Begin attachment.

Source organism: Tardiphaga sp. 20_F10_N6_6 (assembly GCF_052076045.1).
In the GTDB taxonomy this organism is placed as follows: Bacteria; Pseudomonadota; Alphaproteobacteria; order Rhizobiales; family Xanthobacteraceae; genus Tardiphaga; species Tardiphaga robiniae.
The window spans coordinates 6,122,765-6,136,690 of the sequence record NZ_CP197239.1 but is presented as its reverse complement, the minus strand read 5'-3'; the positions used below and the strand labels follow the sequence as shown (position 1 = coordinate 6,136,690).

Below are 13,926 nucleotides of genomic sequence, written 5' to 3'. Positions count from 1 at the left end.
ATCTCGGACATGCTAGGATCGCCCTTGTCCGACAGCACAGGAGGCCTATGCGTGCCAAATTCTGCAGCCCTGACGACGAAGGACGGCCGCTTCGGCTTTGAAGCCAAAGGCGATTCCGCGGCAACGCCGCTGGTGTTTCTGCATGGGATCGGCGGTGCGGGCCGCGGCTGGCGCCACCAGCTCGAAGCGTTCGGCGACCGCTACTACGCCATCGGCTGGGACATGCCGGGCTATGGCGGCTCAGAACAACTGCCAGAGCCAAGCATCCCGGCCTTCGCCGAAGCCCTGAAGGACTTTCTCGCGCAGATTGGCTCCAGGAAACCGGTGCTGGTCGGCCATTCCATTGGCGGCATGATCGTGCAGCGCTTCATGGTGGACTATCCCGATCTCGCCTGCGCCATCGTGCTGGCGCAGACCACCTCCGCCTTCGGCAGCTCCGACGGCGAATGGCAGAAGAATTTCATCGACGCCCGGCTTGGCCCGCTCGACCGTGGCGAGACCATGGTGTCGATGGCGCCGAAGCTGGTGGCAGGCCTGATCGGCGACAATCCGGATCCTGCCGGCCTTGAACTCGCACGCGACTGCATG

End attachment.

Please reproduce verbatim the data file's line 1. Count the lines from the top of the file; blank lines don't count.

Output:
Source organism: Tardiphaga sp. 20_F10_N6_6 (assembly GCF_052076045.1).